Protesters clash with riot police as Greece passes controversial tax and pension package

Eurozone finance ministers meet today to discuss the prospect of debt relief for Greece

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Petrol bomb explodes in front of policemen during clashes in Athens. Image: Yorgos Karahalis / AP/Press Association Images

Police have been pelted with petrol bombs in Athens as Greece passed unpopular tax and pensions reforms.

Thousands of protesters took to the streets ahead of a vote that the government hopes will unlock bailout cash and pave the way for progress on debt relief when Eurozone finance ministers meet today.

The demonstrations outside parliament in the capital and in Thessaloniki were largely peaceful, but small groups of protesters attacked riot police, who responded with tear gas.

Inside the parliament building, Prime Minister Alexis Tsipras survived a crucial test of his wafer-thin majority, as all 153 of the ruling coalition's lawmakers in the 300-seat parliament voted in favour of the changes.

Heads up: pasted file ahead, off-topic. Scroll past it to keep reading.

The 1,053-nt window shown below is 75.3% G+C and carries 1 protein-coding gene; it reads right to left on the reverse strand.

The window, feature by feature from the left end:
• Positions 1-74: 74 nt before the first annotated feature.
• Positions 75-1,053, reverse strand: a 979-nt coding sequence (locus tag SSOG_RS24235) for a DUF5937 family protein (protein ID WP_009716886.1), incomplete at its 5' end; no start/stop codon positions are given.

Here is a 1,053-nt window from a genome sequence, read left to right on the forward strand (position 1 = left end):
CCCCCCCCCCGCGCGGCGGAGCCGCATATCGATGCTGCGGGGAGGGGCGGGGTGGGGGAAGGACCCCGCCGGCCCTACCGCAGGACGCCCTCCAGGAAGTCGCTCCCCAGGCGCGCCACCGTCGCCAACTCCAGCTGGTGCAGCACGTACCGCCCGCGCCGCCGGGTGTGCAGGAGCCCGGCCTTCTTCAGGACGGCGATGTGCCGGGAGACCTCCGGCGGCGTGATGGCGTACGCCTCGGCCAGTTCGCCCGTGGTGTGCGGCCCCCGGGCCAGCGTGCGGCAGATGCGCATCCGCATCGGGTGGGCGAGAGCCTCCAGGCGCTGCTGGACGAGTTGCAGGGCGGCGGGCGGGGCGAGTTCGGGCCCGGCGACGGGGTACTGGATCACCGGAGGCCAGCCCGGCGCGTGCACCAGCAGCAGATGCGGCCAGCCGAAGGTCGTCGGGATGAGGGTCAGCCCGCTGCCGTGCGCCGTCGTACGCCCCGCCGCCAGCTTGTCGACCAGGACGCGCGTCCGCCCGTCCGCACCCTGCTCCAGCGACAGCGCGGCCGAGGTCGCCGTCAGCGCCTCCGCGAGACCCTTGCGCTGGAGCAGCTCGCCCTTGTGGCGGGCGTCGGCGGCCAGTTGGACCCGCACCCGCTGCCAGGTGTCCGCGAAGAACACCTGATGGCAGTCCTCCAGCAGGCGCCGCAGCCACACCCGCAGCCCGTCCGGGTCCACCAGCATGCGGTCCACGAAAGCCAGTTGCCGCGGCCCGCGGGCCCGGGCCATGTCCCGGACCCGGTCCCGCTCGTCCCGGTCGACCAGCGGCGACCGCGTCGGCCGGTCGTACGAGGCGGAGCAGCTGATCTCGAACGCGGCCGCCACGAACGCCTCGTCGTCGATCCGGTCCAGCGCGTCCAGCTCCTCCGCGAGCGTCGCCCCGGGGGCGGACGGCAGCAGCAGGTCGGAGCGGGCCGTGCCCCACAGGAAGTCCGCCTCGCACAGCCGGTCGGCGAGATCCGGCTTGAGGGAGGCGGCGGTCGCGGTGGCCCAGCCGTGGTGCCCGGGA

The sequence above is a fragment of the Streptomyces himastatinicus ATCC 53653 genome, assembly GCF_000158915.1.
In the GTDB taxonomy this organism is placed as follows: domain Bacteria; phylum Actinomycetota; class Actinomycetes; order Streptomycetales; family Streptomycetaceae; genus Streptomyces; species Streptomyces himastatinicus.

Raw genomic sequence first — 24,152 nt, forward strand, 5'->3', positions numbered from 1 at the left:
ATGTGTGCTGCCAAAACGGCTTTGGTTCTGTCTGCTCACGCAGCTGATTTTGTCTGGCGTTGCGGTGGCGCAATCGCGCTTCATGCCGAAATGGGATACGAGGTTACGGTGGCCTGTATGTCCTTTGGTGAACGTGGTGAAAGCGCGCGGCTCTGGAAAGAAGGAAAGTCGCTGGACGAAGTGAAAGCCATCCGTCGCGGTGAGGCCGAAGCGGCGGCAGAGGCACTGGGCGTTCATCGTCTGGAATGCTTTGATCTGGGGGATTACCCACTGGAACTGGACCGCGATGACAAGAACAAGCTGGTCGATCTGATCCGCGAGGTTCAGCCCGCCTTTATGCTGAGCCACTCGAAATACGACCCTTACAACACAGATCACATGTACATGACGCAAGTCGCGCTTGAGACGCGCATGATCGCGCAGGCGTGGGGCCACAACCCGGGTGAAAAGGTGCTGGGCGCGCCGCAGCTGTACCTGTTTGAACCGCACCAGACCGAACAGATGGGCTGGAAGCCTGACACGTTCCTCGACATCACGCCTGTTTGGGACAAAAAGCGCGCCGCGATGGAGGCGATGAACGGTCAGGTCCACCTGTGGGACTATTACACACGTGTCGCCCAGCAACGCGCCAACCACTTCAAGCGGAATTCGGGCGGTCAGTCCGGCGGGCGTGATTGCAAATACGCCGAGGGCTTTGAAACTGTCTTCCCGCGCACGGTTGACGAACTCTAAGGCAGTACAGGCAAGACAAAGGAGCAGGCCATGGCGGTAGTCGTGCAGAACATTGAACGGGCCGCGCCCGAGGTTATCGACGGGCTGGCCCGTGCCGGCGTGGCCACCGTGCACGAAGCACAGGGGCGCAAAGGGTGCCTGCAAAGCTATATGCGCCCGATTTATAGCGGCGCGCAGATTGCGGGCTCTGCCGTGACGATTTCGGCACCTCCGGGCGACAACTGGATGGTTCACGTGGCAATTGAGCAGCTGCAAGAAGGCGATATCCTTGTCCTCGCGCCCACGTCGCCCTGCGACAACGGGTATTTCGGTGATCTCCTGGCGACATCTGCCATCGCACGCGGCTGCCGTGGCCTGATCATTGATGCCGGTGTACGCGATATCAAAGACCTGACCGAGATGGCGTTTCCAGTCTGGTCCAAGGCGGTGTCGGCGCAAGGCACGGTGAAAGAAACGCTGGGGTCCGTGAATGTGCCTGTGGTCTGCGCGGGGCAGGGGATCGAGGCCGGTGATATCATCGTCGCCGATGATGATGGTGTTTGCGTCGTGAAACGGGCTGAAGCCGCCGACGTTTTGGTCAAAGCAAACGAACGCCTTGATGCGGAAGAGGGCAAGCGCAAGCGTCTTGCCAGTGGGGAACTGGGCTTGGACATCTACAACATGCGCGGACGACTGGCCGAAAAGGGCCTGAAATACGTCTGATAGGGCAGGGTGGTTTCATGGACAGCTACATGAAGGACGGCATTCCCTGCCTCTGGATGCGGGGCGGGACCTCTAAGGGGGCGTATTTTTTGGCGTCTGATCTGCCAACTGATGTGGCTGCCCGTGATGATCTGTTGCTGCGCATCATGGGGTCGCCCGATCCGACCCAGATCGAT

The reforms will reduce some pension payouts, merge a number of pension funds, increase social security contributions and put up taxes for middle and high earners.

The measures have been deeply unpopular with anti-austerity campaigners and trade unions, but Mr Tsipras argued they would not affect most pensioners and moved the country towards a "sustainable" system.

"We have an important opportunity before us for the country to break this vicious cycle, and enter a virtuous cycle," he told lawmakers.

But he came under attack from opposition leaders, who accused him of betraying voters who re-elected his government last September on promises to ease the pain of austerity and protect pensions.

"Mr Prime Minister, you promised hope and turned it into despair," said Fofi Gennimata, leader of the opposition PASOK socialists.

"The measures will be a tombstone for growth prospects," said Kyriakos Mitsotakis, leader of the conservative New Democracy party which leads in opinion polls.

The package aims to generate savings equivalent to 3% of GDP, raising income tax for high earners, lowering tax-free thresholds and increasing a so-called "solidarity tax".

More taxes could be in the offing, with newspapers reporting on Monday that Greece plans to increase VAT and introduce additional taxes on fuel and tobacco, overnight hotel stays and internet use.

Eurozone finance ministers will meet later to discuss Greece's reform progress and whether it has met the terms of a multi-billion-euro bailout.

A positive outcome will see more than €5bn released to ease Greece's financial burden and allow it to make debt repayments in June and July.